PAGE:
If you’re after a compact electric van (and it’s not something that would suit everybody) then there’s currently no better option than the Toyota Proace City Electric. While you may be tempted by its Citroen, Peugeot and Vauxhall siblings, the 10-year warranty offered by Toyota should trump any minor differences in trim and price.

That’s true even for lease customers. On a typical four year lease, its rivals will leave you uncovered for 12 months, which could prove very expensive. Get the Proace City serviced at a Toyota Professional dealer - an impressive network that’s growing significantly to more than 140 centres - and your warranty will be extended by a year, offering you peace of mind.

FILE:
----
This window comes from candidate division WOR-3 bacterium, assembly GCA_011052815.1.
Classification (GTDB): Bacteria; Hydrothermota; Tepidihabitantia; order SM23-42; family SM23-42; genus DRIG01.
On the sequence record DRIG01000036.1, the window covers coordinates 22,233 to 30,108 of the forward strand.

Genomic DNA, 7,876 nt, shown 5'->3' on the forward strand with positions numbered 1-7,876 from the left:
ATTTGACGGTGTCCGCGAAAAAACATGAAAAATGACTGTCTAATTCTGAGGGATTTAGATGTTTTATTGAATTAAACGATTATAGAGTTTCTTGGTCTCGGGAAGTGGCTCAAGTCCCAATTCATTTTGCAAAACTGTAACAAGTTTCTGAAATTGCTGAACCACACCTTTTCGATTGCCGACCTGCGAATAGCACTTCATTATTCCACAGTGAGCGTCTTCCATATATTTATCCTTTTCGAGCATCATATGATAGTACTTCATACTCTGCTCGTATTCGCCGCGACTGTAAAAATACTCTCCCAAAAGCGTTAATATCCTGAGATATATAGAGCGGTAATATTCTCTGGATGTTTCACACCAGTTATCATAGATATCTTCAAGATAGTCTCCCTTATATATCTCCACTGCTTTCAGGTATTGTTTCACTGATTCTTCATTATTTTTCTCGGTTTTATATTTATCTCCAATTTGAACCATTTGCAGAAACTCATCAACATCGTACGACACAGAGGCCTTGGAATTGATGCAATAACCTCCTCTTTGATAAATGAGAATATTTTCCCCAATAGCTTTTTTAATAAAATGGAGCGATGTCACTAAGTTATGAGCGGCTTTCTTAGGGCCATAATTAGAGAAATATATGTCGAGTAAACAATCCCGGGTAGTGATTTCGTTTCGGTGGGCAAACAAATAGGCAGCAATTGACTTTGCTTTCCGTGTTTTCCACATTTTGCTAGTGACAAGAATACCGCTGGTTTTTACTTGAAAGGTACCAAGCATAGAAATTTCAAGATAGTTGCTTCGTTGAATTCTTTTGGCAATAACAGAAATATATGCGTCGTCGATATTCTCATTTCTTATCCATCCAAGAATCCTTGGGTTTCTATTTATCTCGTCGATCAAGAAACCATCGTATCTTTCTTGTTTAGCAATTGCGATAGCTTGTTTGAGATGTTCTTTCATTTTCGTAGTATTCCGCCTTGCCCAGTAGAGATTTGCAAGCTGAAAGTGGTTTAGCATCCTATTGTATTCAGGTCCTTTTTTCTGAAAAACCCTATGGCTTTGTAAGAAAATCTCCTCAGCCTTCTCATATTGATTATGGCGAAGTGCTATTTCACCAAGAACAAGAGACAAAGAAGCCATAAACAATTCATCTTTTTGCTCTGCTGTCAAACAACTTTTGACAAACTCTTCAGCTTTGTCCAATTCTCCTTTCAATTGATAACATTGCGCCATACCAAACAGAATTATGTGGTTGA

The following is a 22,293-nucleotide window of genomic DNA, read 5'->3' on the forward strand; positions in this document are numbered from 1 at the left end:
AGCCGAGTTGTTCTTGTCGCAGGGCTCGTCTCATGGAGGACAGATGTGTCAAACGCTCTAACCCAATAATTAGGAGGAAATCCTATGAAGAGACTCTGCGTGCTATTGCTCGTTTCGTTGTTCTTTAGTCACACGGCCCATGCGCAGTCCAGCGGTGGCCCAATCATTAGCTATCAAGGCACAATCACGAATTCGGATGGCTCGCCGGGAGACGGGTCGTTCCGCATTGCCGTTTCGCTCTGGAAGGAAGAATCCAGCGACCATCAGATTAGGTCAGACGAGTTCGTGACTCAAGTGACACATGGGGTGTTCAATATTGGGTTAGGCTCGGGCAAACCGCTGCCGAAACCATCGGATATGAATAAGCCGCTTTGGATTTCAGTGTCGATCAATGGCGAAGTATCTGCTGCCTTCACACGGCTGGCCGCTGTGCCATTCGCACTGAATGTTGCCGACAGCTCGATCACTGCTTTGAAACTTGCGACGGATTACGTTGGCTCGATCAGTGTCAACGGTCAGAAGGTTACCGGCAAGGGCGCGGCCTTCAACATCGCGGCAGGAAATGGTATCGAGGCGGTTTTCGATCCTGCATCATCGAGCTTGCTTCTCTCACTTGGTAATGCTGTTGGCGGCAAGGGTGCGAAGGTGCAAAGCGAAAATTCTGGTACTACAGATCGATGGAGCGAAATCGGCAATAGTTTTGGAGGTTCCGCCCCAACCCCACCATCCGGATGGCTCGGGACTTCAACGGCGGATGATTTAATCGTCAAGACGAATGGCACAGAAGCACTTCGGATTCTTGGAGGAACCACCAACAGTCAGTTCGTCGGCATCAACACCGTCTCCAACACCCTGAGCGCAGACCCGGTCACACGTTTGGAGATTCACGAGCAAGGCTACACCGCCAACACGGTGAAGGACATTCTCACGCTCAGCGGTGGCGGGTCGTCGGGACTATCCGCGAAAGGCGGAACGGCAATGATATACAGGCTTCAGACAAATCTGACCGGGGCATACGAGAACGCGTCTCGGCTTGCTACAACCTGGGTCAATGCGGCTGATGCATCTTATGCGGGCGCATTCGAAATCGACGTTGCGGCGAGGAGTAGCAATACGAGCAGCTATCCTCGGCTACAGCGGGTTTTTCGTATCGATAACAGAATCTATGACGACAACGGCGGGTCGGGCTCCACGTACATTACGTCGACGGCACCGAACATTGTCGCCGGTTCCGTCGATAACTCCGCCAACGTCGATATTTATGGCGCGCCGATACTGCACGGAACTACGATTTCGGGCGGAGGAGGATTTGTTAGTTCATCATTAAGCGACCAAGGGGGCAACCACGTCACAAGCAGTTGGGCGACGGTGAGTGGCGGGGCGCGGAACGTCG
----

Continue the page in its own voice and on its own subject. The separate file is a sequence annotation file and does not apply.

Even without that extra reassurance, it’s a match for the best in class.

Where to next?

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**Score based on Select’s unique meta score analysis, taking into account the UK’s top five leading independent car website reviews of the Toyota Proace City Electric Van 

**Correct as of 21/12/2021. Based on 9 months initial payment, 10,000 miles over a 36 month lease. Initial payment equivalent to 9 monthly payments or £2738.07 Ts and Cs apply. Credit is subject to status.